For one of our school projects, we had to pick a research topic and write a report about it. I chose macarons and here is my report!
Macarons have been near and dear to my heart from the time we lived in Paris in the winter of 2013. Through all my research about Paris, macarons kept coming up and as such I was obsessed with them before I took my first bite. They did not disappoint, and I had to get one at almost every pastry shop we visited – and we visited a lot. They ranged in quality substantially, and my favorites were from the famous French tea salon Ladurée. When I found out we had to do a research topic for school, Ladurée was the first thing that came to mind, but I decided to look beyond the salon and into the history of the macaron and how it came to be.
When you hear the word macaron, you can’t help but think of a wonderfully elegant and delicious confection. Light and airy, crunchy and chewy, these delicate cookies have captivated the world and are continuing to grow in popularity. Don’t let the simple ingredients of almond flour, egg whites, and icing sugar fool you – making these properly takes practice, patience, and masterful technique.
Macarons consist of two almond meringue discs sandwiched together, usually with a ganache, buttercream, or even jam. Unlike most desserts, macarons need to age for up to three days before serving. The cookies are quite dry straight out of the oven, and need time for the filling to do its magic and make the cookies chewy. It’s almost impossible to resist diving right into one as soon as it’s made, but the longer it sits, the better it will be. The perfect macaron should have a crisp shell with a soft and chewy center.
Now predominantly a French confection, the Macaron is said to have originated in Italy and was brought to France by Catherine de’ Medici when she married Henry II in the mid-1500’s. The sweet little cookies didn’t begin to gain fame until the French Revolution in 1792, when two nuns baked and sold them to pay for their housing. At this time, the cookies were sold on their own, without filling. It would be over one hundred years before the world was introduced to the macaron we know today.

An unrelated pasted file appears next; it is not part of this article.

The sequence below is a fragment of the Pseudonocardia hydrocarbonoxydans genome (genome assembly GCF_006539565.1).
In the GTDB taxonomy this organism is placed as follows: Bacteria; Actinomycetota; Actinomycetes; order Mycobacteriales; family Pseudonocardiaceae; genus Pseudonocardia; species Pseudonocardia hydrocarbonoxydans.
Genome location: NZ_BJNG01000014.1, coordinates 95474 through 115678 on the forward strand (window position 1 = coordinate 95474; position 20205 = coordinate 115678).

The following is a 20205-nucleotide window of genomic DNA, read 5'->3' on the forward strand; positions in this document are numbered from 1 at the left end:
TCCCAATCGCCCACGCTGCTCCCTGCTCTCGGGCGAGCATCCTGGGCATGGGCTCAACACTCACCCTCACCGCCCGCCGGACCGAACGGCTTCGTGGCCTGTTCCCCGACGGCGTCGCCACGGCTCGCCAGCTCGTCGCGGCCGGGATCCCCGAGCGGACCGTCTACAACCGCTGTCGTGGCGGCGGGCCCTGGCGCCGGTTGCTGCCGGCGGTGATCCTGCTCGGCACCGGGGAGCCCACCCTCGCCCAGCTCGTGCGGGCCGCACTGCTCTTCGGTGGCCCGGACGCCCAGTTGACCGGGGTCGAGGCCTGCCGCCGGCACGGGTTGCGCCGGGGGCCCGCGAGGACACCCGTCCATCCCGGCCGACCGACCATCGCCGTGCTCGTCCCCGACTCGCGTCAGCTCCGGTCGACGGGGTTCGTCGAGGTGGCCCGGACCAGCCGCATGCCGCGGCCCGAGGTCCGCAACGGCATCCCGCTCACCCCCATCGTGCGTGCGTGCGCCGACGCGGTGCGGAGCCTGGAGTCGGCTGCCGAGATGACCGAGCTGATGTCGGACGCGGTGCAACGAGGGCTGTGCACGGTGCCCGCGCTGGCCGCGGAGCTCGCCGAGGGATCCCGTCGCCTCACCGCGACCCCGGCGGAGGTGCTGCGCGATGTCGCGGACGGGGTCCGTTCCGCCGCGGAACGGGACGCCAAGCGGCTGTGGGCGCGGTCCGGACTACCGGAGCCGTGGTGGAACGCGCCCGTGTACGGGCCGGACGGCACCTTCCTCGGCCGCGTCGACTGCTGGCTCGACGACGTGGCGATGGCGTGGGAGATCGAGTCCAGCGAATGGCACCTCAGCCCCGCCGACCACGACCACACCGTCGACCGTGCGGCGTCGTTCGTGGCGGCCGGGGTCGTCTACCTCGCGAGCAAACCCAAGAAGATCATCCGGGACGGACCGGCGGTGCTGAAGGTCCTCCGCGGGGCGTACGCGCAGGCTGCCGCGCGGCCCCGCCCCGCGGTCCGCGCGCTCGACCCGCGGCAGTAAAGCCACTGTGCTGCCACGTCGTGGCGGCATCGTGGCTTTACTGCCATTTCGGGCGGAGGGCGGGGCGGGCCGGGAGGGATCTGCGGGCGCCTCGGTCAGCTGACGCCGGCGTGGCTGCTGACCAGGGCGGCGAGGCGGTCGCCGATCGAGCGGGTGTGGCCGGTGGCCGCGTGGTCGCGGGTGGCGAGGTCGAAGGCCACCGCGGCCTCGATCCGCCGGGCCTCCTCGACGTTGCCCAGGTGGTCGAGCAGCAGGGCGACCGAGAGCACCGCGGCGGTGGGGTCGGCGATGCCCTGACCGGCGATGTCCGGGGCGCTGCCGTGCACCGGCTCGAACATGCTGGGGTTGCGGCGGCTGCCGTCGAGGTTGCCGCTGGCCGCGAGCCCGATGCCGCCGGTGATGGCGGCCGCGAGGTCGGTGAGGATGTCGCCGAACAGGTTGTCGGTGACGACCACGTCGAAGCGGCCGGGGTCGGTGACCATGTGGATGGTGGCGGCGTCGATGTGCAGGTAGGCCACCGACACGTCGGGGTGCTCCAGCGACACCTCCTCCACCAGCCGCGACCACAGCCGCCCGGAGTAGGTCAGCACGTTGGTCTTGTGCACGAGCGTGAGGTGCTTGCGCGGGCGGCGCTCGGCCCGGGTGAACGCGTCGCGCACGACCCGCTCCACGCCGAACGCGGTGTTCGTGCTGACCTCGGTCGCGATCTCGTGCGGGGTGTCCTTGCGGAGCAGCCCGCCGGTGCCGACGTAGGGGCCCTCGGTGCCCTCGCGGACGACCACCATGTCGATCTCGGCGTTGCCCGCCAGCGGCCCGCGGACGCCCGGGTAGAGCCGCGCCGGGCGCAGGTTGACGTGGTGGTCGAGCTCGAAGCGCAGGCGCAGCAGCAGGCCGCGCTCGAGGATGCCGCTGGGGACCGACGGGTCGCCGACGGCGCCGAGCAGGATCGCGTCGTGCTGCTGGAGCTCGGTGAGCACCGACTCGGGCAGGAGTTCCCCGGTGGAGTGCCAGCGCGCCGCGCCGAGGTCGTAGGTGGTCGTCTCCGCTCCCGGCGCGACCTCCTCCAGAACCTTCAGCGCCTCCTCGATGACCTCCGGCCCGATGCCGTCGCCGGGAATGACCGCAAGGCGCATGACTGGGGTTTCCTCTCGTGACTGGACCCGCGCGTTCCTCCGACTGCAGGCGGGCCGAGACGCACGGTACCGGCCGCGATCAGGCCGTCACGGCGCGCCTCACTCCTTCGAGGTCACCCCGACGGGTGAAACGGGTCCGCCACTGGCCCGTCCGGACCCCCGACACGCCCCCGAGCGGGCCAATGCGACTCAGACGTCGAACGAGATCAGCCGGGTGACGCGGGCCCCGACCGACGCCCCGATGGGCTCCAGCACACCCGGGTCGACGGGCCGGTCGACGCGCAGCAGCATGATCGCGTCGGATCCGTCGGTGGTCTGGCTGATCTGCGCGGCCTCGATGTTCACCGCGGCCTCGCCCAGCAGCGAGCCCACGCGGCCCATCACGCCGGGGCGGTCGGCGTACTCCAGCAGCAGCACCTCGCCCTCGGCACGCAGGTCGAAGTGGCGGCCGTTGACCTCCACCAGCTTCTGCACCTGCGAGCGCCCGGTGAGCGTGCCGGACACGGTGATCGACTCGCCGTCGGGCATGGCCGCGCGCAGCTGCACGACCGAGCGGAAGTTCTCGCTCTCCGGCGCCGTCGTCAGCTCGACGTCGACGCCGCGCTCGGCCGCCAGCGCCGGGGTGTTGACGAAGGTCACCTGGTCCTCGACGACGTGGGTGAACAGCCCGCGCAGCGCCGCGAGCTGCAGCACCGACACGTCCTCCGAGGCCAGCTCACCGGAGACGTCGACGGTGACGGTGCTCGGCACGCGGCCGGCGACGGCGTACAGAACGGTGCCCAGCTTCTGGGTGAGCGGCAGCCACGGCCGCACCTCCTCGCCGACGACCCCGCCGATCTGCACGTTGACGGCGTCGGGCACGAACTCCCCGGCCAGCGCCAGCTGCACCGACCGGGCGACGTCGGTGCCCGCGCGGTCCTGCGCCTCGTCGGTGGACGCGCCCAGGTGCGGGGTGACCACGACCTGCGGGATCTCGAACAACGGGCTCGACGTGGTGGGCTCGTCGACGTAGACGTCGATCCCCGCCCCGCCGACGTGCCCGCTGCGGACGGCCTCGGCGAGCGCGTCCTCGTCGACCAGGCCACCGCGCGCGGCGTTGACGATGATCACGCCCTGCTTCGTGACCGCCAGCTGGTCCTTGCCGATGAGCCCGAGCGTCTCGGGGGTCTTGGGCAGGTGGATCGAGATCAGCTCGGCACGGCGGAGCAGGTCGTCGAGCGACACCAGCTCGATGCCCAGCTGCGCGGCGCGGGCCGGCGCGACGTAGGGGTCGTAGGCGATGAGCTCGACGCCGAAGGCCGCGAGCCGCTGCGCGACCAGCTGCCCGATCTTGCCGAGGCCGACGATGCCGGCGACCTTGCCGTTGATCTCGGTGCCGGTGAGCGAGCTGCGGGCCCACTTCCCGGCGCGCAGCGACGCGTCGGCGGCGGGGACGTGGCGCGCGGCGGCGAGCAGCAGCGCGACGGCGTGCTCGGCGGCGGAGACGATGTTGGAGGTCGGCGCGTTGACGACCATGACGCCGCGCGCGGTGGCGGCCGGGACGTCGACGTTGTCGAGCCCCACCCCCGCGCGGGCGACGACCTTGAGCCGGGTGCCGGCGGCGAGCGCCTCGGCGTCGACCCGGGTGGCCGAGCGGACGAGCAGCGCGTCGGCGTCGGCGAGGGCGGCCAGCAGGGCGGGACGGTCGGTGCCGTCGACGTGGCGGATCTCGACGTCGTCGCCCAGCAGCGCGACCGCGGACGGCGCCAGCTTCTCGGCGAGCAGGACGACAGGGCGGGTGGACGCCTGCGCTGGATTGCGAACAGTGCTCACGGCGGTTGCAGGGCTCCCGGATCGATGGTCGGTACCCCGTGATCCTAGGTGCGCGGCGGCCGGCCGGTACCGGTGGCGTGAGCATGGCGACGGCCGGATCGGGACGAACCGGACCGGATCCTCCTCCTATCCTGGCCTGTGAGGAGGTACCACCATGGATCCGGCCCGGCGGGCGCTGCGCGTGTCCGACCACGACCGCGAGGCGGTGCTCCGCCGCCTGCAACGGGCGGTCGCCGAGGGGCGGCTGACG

Established in 1862 by Louis Ernest Ladurée, the shop originally started out as a bakery at 16 Rue Royale in Paris. The area known as the Madeline district was quickly developing. Construction of the Palais Garnier Opera house was underway, and the area was quickly becoming a booming business district.
When a fire destroyed the bakery in 1871, Louis Ernest decided to rebuild, this time as a patisserie. He enlisted famous French painter Jules Cheret to do the interior design of the shop. With inspiration from the Sistine Chapel and the Opera Garnier, Cheret is responsible for much of the interior design of the salon. The cherubs dressed as pastry cooks that were painted by Cheret on the ceiling are now part of the Ladurée emblem. The signature celadon green color that adorns the facade and packaging rivals that of Tiffany blue when it comes to brand recognition and notoriety.
Ladurée really rose to fame in the 1930’s , when Ladurée’s second cousin, Pierre Desfontaines, is said to have been the first to fill the delicate cookies with a chocolate ganache. The modern macaron was born.
In 1993, the Holder family acquired the tea salon and planned its expansion into a global chain. In 1997, they opened up their flagship location on the Champs-Élysées and the brand (and the macaron) really took off. Today, they have more than 40 shops throughout the world, including locations in Japan, Kuwait, and Saudi Arabia. Ladurée has become one of the best-known macaron makers in the world, selling 15 thousand of these confections each day!
Arguably, Ladurée’s biggest rival in Paris is Pierre Hermé. Beginning his career at the age of just 14, Pierre Hermé worked in renowned patisseries including Lenôtre and Fauchon before helping with the expansion of the flagship Ladurée shop on the Champs-Élysées in 1997.
Just one year later, in 1998, Hermé decided to strike out on his own under the brand name Pierre Hermé Paris. As his contract with Ladurée prohibited him from opening a shop in Paris, Hermé opened a pastry boutique in the Hotel New Otani in Tokyo. This was shortly followed by a Salon de Thé in the Tokyo Disney shopping area. He eventually opened his first Paris boutique in 2002, shortly followed by another in 2004.
Though you will find the odd traditional flavor in his shops, Pierre Hermé is known for his rather unique and creative flavor combinations. Among a large variety of multi-colored cookies on display, you’ll find macaron flavors that include fois gras beet root, olive oil, or even ketchup. These unique flavors have made him stand out as chef in the pastry world, and while these flavors may not appeal to everyone, he’s obviously doing something right as people are flocking to his stores. If you’re seeking something different with a bit of a kick, Pierre Hermé is your best bet. For purists, Ladurée remains the premier destination.
The perfect macaron is a delicate balance of textures and flavors, boldness and subtlety, so nuanced that some have completely dedicated themselves to mastering this confection. Though the macaron’s relatively recent rise to fame may make these little cookies seem like a fad, there are hundreds of years of rich history behind every delicious bite. So whether you prefer the avant-garde approach of Pierre Hermé or the more traditional flavors of Ladurée, macarons are a delight worth experiencing.
Whatever you do, do not get macaron’s that look like this. They are not supposed to have nipples. And this was in Paris no less!